Ford Transit Connect Wagon hauls back into the seven-seat people mover market
After a six-year hiatus, Ford will roll back into the minivan game — sort of.
The automaker today introduced a seven-seat version of its Transit Connect Wagon, a more upscale version of its small commercial van, which it expects to get more than 30 mpg on the highway when it launches late next year as a 2014 model.
The boxy yet stylish Transit Connect Wagon isn't as big as the Toyota Sienna, Honda Odyssey or the Dodge Grand Caravan -- the three models of minivans that claim the majority of about 400,000 such vehicles U.S. buyers drive off every year. It's similar to a Mazda5, although larger, and Ford says it will haul a heftier payload than the Grand Caravan.
Ford execs say by calling it a wagon rather than a minivan, they hope to lure buyers who want an affordable vehicle that can efficiently transport people like a minivan, and haul cargo like a utility vehicle. While pricing was not released, the Transit Connect Wagon will be "thousands less" than the Sienna and Odyssey, said Ford's Vice President of Global Engineering, Global Product Development Hau Thai-Tang.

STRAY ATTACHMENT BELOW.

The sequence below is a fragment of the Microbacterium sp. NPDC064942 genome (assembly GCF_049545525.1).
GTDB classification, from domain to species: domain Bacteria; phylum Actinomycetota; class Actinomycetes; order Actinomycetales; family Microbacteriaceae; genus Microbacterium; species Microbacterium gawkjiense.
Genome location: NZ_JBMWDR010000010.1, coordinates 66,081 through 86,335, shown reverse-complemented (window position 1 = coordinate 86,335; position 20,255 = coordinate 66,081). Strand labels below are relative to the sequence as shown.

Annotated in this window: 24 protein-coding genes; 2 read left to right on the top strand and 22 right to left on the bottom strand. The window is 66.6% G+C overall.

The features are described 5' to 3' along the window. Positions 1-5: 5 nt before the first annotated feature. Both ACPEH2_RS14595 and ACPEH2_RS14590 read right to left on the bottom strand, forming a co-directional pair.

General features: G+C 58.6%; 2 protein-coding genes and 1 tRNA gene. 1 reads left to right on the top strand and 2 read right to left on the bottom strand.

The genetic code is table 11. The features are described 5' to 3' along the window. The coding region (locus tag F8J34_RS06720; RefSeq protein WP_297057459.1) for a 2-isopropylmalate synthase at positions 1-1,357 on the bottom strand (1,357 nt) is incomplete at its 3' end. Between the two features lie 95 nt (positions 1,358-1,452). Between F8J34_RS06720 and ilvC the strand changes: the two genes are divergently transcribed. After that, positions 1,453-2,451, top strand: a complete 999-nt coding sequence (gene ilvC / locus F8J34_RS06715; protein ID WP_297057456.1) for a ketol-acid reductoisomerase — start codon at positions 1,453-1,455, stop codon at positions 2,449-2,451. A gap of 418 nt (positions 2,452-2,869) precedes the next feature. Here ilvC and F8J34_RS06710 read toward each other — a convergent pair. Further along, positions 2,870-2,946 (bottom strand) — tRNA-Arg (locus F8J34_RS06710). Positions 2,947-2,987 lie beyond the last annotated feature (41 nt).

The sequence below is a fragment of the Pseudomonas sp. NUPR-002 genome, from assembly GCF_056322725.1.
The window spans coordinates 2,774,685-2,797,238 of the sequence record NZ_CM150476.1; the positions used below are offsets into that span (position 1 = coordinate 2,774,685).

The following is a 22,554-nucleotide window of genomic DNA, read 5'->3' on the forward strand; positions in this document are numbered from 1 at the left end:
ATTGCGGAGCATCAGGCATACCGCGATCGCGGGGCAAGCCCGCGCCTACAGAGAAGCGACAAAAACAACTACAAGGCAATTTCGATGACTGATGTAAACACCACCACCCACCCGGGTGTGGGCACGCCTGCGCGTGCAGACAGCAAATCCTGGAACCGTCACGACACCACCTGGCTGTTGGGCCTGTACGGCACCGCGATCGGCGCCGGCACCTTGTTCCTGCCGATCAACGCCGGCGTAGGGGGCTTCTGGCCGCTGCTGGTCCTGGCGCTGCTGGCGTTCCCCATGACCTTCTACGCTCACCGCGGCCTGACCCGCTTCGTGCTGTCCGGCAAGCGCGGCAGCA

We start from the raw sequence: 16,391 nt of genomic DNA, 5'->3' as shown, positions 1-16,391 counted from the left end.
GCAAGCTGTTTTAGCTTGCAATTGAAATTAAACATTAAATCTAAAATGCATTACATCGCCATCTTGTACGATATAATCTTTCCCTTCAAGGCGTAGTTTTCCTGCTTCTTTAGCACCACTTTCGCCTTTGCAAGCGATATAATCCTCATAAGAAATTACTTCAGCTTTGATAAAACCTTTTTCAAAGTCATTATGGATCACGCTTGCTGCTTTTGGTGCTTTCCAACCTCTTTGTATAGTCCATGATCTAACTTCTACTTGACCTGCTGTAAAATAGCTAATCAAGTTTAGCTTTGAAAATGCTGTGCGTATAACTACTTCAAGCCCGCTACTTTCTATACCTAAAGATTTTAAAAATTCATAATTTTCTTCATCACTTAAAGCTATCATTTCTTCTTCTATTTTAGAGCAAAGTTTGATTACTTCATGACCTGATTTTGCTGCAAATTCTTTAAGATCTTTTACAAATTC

Ford's last seven-seat minivan, the Freestar, was killed off in 2007 as millions of buyers moved from minivans into larger seven-seat SUVs. Ford had considered selling its smaller C-Max hatchback with a third row, but decided against it; most automakers force U.S. shoppers looking for three rows of seating to buy larger, more profitable vehicles. The success of the commercial Transit Connect -- which Ford will sell about 35,000 of in the United States this year -- gave Ford confidence to explore the passenger market.
"Minivans are now too large and too expensive, Thai-Tang said. "This (Transit Connect Wagon) is a right-sized product."
Built from the same chassis layout as the Ford Focus and Ford Escape, the Transit Connect Wagon will also rely on similar engine choies — a 2.5-liter four-cylinder engine and an optional 1.6-liter EcoBoost , estimated to deliver 30 mpg-plus on the highway -- mated to a six-speed automatic. As with the commercial Transit Connect, Ford will sell a short and long-wheelbase version with either five or seven seats, and trims up to its high-zoot Titanium badge.
Of the pre-production models on display at the unveiling, one sported a bright red color and the other a lime green tint. For family duty, the Transit Connect Wagon gets a series of interior upgrades, with options such as an all-glass panoramic roof, a 6.5-inch touch screen display with navigation and leather seats.